DJ Wilson’s long-winding path from obscurity to stardom concluded Thursday night when the Milwaukee Bucks selected him with the No. 17 overall pick of the 2017 NBA Draft.
Not many could have predicted this outcome before this past year. Yet there was Wilson’s name, flashing across the screen behind Adam Silver as he became Michigan’s sixth first-round draft pick in the John Beilein era.
Wilson, an early entrant, was commonly projected as a late first-rounder throughout the spring — that is, until the final days leading up to the draft, when he rocketed up draft boards from the back end of the opening round.
It just so happens that late jump perfectly encapsulates the final season of Wilson’s three-year collegiate career, a season in which he improved by leaps and bound and completed a meteoric rise from the depths of the bench.
Unlike the previous five Wolverines who went in the first round, Wilson failed to experience even a glimmer of immediate success upon his arrival in Ann Arbor. In his first two seasons at Michigan, he played in just 31 combined games, averaging paltry minutes off the bench. His freshman season ended in perhaps the most humbling fashion — Wilson injured his knee when Villanova’s Dylan Ennis blocked a dunk attempt, leading to an eventual redshirt. The next year did not go much better. Wilson found his minutes reduced as the season progressed, playing a total of just 15 minutes over the final 12 games.
A transfer loomed on the horizon. After all, three of his classmates — all of whom had played more than Wilson himself — decided to leave in the offseason.
But Wilson stuck it out, and he was amply rewarded for his patience and decision. As one of the key cogs of a Sweet Sixteen team, Wilson enjoyed a breakout redshirt sophomore season. Combining an effective three-point shot, a burgeoning offensive game and newfound defensive abilities, Wilson emerged from anonymity as soon as the season began.
He helped stymie Marquette and Southern Methodist early on at the 2K Classic Tournament en route to seizing a starting spot, and coupled with rising junior forward Moritz Wagner, formed a talented front-court duo.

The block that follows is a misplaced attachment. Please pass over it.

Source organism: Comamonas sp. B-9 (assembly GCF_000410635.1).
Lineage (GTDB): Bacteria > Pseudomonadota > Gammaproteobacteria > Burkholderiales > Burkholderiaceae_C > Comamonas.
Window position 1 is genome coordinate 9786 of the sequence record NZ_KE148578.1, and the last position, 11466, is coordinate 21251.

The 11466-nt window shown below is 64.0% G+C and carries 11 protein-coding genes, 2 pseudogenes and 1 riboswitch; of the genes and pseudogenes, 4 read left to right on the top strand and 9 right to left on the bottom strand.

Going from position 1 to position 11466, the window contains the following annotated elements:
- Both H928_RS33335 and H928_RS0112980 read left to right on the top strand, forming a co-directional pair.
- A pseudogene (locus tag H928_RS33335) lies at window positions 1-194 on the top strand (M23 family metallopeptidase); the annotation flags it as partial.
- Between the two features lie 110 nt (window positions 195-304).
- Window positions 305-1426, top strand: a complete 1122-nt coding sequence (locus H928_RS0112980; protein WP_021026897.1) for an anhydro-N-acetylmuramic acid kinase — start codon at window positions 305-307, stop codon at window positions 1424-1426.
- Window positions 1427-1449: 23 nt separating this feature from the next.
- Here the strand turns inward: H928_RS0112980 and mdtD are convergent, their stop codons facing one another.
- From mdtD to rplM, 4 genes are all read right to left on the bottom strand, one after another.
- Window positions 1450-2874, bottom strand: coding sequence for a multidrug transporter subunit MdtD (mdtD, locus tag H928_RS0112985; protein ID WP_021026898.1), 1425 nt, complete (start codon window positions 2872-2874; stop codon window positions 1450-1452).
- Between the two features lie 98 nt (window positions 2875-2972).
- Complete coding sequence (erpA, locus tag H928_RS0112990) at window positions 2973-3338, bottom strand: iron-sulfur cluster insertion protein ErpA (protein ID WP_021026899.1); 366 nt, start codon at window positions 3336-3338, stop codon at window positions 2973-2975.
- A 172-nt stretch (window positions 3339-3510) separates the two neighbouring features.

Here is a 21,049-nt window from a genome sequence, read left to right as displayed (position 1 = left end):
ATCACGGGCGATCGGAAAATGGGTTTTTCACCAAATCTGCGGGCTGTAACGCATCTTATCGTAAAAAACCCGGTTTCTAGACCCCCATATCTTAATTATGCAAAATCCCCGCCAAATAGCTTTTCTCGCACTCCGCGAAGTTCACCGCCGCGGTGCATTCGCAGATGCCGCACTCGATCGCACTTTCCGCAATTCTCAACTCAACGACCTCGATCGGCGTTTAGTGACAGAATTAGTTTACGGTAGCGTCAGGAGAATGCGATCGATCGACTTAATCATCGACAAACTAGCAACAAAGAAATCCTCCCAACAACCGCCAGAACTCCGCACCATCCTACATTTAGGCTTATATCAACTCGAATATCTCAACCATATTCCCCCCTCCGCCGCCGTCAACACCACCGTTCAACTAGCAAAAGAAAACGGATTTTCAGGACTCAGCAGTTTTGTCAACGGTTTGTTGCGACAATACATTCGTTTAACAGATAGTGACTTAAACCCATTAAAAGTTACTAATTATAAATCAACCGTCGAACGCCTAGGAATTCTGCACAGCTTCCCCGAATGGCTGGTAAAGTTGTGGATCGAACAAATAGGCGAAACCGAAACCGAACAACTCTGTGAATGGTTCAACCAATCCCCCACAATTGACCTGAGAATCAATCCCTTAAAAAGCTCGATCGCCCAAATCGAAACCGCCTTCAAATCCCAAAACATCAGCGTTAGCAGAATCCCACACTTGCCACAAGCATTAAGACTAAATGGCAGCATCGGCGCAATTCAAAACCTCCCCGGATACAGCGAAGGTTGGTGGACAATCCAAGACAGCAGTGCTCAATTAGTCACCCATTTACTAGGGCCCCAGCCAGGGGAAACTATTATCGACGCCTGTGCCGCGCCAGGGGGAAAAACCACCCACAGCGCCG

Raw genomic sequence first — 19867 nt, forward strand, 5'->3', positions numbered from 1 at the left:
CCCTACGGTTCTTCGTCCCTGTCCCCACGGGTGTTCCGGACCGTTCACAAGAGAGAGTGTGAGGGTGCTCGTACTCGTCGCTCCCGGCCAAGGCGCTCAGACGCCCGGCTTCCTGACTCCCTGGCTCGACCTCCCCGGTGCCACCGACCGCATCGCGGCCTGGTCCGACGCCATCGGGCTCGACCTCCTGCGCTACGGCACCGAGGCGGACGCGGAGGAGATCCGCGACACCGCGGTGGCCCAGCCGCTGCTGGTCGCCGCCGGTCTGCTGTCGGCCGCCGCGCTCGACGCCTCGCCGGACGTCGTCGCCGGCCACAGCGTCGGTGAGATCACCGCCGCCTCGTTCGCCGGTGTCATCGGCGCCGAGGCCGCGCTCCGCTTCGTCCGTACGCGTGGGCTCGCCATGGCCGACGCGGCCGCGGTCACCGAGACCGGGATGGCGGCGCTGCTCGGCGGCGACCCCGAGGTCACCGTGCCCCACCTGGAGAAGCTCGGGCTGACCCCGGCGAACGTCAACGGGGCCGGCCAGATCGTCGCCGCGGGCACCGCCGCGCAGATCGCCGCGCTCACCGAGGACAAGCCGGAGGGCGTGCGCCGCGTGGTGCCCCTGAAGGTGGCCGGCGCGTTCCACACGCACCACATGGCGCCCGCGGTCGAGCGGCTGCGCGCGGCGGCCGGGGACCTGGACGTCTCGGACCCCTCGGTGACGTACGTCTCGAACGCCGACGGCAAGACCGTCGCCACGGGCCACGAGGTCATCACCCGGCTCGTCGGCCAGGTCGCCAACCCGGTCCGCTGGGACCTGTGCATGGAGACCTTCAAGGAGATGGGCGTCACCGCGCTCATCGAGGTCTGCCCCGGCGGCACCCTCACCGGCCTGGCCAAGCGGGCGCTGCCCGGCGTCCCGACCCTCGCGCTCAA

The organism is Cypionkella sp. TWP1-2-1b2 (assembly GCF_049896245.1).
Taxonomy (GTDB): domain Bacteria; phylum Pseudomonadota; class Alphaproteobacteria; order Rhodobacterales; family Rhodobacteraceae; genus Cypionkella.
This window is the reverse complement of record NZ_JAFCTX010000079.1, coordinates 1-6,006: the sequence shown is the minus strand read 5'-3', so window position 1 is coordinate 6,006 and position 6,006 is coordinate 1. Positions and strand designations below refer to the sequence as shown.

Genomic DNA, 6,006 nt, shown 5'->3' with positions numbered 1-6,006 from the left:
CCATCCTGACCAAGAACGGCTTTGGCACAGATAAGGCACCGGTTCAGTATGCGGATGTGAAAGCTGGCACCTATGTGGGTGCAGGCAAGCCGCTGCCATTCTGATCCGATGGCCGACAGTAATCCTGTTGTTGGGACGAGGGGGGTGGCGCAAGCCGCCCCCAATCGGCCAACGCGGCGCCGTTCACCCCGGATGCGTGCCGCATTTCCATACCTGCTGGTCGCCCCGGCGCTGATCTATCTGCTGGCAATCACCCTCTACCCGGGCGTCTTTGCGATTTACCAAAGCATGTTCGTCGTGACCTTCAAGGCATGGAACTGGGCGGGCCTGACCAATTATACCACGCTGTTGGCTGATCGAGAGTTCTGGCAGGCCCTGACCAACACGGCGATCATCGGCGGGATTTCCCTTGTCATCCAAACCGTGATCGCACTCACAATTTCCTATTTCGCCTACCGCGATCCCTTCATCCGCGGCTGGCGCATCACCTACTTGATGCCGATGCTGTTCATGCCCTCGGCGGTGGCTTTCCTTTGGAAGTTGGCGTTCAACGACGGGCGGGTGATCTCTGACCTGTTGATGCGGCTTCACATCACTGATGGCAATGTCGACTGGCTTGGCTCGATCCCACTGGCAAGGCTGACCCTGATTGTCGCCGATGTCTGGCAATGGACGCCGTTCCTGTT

On the season, Wilson averaged 11.0 points, 5.3 rebounds and 1.5 blocks per game for the Wolverines. He utilized his length and athleticism to become a problem on the glass and in the paint to become the player that many hoped he would be — a player that fit perfectly into Beilein’s system as a stretch ‘4’ and will have ample opportunities in the NBA, a league that has moved overwhelmingly to a style of play that fits Wilson’s skill-set.
This past March, Wilson candidly revealed while on The Dak and Dunc Show that he did indeed consider transferring following the 2015-16 season. He even told a story of how he skipped a scheduled meeting with Beilein — during which they were supposed to discuss his immediate future — before flying home to California for the summer.
“Those first couple years, adversity really hit me. I didn’t know what to expect, but I had to stay patient and trust the process,” Wilson said on the podcast. “How close was I to transferring? It crossed my mind from time to time, especially toward the end of the year when in nine games I played eight minutes. I played a minute in the Big Ten Tournament, but then I didn’t play in the NCAA Tournament.
“But the thing is, I didn’t want to sit out another year. I sat out my first two years. I wanted to play. I believed in myself, I had the utmost confidence and here I am today.”
So Wilson stayed. He became a champion, playing 132 minutes in four games at the Big Ten Tournament as Michigan won four games in as many days, and now — though it may have taken longer than he initially expected — he’s headed to the next level.
“Here’s what we try to predict in recruiting: Who has maximized and is where they should be, and who is still growing?,” Beilein said during a radio appearance Tuesday. “During times in the year, there were no questions in my mind (Wilson) could be a pro. … He’s just on his way to being a really good player. He can really shoot. Put it together with his defense … he’s 21 with a body of a 19-year-old.
“The best is yet to come for him. He’s a super kid on and off the court; very coachable. Whoever gets him is going to be very fortunate.”